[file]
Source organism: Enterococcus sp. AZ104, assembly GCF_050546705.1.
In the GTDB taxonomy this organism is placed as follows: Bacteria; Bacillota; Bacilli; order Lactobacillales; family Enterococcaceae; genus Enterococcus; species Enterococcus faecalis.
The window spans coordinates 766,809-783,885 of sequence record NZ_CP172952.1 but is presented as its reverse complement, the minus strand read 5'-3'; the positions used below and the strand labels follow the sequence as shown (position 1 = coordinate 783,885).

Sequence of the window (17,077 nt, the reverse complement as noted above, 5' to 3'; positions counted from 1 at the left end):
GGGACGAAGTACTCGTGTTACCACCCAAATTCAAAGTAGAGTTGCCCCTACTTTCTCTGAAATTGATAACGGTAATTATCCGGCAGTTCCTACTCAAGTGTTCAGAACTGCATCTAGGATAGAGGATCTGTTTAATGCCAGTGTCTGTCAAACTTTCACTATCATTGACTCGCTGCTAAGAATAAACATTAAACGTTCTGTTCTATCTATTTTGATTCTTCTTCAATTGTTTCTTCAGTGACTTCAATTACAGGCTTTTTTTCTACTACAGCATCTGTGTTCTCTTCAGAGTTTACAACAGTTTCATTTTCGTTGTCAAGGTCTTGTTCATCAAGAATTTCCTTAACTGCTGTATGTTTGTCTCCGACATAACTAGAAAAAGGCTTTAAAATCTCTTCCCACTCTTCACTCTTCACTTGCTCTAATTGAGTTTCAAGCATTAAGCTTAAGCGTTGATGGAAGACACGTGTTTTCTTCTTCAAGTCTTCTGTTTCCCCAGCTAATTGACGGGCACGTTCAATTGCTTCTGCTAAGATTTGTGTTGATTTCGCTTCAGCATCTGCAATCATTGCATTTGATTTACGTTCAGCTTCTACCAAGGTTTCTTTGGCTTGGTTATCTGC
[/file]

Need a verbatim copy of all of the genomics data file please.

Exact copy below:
Source organism: Enterococcus sp. AZ104, assembly GCF_050546705.1.
In the GTDB taxonomy this organism is placed as follows: Bacteria; Bacillota; Bacilli; order Lactobacillales; family Enterococcaceae; genus Enterococcus; species Enterococcus faecalis.
The window spans coordinates 766,809-783,885 of sequence record NZ_CP172952.1 but is presented as its reverse complement, the minus strand read 5'-3'; the positions used below and the strand labels follow the sequence as shown (position 1 = coordinate 783,885).

Sequence of the window (17,077 nt, the reverse complement as noted above, 5' to 3'; positions counted from 1 at the left end):
GGGACGAAGTACTCGTGTTACCACCCAAATTCAAAGTAGAGTTGCCCCTACTTTCTCTGAAATTGATAACGGTAATTATCCGGCAGTTCCTACTCAAGTGTTCAGAACTGCATCTAGGATAGAGGATCTGTTTAATGCCAGTGTCTGTCAAACTTTCACTATCATTGACTCGCTGCTAAGAATAAACATTAAACGTTCTGTTCTATCTATTTTGATTCTTCTTCAATTGTTTCTTCAGTGACTTCAATTACAGGCTTTTTTTCTACTACAGCATCTGTGTTCTCTTCAGAGTTTACAACAGTTTCATTTTCGTTGTCAAGGTCTTGTTCATCAAGAATTTCCTTAACTGCTGTATGTTTGTCTCCGACATAACTAGAAAAAGGCTTTAAAATCTCTTCCCACTCTTCACTCTTCACTTGCTCTAATTGAGTTTCAAGCATTAAGCTTAAGCGTTGATGGAAGACACGTGTTTTCTTCTTCAAGTCTTCTGTTTCCCCAGCTAATTGACGGGCACGTTCAATTGCTTCTGCTAAGATTTGTGTTGATTTCGCTTCAGCATCTGCAATCATTGCATTTGATTTACGTTCAGCTTCTACCAAGGTTTCTTTGGCTTGGTTATCTGC